The roll call for those debating was quite interesting especially with the front line runners preferring to abstain from what some of their supporters have described as "banter with junior peers".

As Nigerians head to the polls on Saturday February 23 to choose who would leads the nation (hopefully from the front this time) there seems to be a misrepresentation of what democracy truly means.

Before you stone me, think about this. Why do we have 72 political parties on the ballot hoping that their candidates would earn the gem jewel?

Why are we mentally and physically trapped within the chains of tribalism and nepotism?

This is even our sad reality especially among the highly educated and elite.

Why are we so scared to accept our reality as a nation lost in the dark with leaders that are a true reflection of the innate character of the majority of the people?

I am one of those that seek for the Africanization of democracy where we can practice it based on our reality.

When you hear our leaders talk or give speeches, they talk about the nation being indivisible, about people having freedom and the economy resurrecting from the recession; I wonder, do these people really know who we are?

The elections may have been postponed for another 7 days but the candidates are still on their marks.

The race to Aso Rock would be long, tasking and draining; only the very brave would brace the tape. There are several forces at play this time and the nation is on the edge of both damnation and greatness.

To my mind, there are only three candidates and the choice to pick would be daunting and not as clear cut as the national choices made in 2007, 2011 and 2015.

Meet The Athletes

Muhammadu Buhari - The General of Daura is the most experience politician in Nigeria when it comes to contesting for the top job.

He ran this race 4 time before he eventually got the mandate of the people.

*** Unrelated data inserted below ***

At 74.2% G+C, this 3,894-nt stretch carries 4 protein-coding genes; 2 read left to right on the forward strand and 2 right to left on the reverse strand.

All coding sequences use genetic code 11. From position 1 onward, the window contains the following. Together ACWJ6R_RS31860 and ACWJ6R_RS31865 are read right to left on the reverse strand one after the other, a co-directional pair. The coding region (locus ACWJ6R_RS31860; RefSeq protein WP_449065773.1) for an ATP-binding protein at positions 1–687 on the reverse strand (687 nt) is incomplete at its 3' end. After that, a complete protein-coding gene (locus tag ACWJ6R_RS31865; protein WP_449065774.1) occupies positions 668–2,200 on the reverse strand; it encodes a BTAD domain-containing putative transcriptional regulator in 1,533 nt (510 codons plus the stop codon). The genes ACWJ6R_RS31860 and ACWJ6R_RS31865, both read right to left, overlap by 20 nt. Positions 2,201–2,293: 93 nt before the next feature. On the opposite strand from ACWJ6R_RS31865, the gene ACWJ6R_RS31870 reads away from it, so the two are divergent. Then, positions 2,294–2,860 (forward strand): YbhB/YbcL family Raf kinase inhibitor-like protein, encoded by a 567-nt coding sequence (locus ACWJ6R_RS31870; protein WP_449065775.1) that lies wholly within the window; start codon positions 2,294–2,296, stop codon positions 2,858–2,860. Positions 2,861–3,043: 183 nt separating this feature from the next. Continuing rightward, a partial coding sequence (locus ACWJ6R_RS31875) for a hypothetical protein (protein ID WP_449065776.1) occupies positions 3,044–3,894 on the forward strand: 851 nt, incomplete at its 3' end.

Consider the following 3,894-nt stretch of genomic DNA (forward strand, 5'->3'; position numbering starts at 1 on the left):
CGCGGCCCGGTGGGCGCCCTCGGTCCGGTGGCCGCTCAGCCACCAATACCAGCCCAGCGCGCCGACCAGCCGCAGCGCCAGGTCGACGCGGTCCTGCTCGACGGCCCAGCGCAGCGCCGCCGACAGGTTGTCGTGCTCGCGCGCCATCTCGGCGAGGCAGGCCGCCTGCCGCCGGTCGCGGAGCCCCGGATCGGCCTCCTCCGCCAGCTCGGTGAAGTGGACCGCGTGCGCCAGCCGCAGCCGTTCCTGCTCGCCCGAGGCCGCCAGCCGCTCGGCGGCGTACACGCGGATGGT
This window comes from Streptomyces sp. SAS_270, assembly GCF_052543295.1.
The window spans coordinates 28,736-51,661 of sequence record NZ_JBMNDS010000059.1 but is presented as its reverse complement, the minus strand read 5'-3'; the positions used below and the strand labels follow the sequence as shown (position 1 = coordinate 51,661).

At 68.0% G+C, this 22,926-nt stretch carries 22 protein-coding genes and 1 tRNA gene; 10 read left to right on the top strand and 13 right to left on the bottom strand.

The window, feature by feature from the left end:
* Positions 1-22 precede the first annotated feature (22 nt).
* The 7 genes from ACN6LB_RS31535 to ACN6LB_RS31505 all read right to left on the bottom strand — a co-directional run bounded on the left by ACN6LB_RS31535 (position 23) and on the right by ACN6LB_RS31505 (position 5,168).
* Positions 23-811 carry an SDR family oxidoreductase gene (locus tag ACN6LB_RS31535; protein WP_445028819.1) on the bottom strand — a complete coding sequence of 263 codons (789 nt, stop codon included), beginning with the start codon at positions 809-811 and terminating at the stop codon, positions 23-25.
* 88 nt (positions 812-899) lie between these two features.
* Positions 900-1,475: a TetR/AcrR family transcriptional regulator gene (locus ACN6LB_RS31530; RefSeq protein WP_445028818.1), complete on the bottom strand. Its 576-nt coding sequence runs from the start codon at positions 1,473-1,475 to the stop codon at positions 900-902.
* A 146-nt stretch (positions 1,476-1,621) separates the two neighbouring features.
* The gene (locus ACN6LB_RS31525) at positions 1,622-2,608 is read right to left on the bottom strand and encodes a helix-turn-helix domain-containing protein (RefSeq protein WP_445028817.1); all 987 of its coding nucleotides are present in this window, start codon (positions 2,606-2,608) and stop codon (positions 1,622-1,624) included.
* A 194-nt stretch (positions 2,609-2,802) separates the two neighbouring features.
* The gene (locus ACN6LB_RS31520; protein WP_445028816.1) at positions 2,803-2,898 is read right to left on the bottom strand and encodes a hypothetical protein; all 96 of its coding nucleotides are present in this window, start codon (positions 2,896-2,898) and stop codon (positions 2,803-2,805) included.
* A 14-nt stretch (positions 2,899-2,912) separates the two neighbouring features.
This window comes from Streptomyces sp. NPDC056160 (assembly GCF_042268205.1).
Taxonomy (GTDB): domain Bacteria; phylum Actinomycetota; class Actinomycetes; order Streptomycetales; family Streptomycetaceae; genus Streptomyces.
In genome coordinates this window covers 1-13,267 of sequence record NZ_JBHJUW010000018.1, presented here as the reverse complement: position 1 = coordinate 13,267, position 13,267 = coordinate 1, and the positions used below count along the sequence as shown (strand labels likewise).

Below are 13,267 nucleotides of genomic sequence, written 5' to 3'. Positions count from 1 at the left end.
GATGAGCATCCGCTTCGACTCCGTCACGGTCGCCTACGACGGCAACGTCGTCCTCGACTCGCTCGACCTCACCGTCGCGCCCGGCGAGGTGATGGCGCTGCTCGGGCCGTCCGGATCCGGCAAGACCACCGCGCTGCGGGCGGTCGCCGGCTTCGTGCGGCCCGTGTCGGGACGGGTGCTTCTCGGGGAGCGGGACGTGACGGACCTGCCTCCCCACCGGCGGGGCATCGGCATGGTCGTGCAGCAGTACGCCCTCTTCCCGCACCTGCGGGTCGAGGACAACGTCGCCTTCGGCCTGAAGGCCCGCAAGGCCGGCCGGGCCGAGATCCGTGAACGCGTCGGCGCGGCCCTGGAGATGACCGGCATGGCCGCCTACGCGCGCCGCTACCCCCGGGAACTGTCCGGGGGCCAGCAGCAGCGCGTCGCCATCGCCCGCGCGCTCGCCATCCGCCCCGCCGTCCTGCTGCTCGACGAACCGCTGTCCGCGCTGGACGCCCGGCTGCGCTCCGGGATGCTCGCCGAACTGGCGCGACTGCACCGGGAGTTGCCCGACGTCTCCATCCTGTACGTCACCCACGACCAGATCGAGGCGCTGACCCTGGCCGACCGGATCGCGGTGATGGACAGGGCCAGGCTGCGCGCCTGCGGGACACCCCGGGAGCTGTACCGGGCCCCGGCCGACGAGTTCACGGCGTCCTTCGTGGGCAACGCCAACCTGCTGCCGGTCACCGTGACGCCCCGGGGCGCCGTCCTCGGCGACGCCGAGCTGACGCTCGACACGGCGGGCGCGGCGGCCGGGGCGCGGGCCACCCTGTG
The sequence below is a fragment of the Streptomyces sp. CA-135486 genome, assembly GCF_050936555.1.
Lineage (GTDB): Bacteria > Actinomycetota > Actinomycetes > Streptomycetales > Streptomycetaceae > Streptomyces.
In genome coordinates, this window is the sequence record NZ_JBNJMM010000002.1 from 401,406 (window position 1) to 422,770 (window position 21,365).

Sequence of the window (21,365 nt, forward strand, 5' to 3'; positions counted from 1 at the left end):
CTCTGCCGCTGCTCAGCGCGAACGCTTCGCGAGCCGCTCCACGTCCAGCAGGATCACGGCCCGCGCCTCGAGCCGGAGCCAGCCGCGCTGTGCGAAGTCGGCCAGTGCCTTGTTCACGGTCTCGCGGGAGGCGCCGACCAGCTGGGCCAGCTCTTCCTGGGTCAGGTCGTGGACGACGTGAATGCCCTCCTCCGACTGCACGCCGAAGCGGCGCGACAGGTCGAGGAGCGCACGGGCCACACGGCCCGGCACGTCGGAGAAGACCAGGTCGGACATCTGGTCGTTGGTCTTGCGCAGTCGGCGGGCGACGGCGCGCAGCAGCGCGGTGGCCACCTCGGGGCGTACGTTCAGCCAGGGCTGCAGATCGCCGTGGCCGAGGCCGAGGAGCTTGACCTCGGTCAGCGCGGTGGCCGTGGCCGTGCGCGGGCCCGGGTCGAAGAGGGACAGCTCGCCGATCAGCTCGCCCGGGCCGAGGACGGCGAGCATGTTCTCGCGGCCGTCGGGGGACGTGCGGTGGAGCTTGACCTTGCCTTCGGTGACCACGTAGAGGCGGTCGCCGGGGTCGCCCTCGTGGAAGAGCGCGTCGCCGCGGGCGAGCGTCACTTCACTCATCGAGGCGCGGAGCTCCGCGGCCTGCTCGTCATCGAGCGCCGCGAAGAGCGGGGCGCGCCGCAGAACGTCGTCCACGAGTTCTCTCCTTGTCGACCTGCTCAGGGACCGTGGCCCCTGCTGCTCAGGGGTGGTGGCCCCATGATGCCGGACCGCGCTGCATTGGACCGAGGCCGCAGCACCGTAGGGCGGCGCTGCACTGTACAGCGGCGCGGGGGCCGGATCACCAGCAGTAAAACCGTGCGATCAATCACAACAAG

The chant then was "Anything But Jonathan" as Nigerians were clearly tired of the mounting allegations of corruption and disregard for rule of law within that administration.

It appears we are walking the same path again with chants of "Anything But Baba" slowly gaining mass momentum.

Buhari like Jonathan is known to be a fairly honest gentleman surrounded by dark-hearted men with ultimate agendas to keep themselves endlessly on the corridors of power.

Hence, my worry - if Baba is not the man to run the administration, allow us meet directly with the Vice President, Yemi Osinbajo who is clearly taking on several roles to keep the administration running.

The Buhari integrity match box has been set on fire with several allegations of highhandedness, disregard for the judiciary and gestapo plots around the leadership of the Nigerian parliament. 

Baba is old. Baba is the face of the administration but Vice President Yemi Osinbajo is the brain box that has potential to drive the promised progress.

What could we possibly get in the Next Level? Another sick leave would be too much to take.

Another hunt of the Senate's leaders would leave the executive's brilliant ideas and proposed policies within the white and black of printed documents in dusty bulky files.

Why not bring Osinbajo forward and allow him run the race? The phantom fight against corruption would be futile if we are held bound by the same authorities that ought to oil the wheels of democratic dividends.

Are you Abubakar Atiku-lated?

The former Vice President, Abubakar Atiku may have the ears of prospective foreign investors and global business leaders but does he have the trust of Nigerians?

It is clear that Atiku is competent - health wise. He has the mental capacity to understand the economic trends shaping the destiny of Africa's largest democracy and economy.

He has the potential to be a great leader with a legacy that would be long remembered for job creation and running a realistic administration; but does he have the will?

Atiku has many friends. The good, the bad and the ugly.

He has exciting plans to make Nigeria Great Again. He has an eye for talent having spotted and hired some of Nigeria's brightest Ministers over the last 8 years; but can he understand that the nation must remain the Federal Republic of Nigeria and not the Republic of Atiku and Co?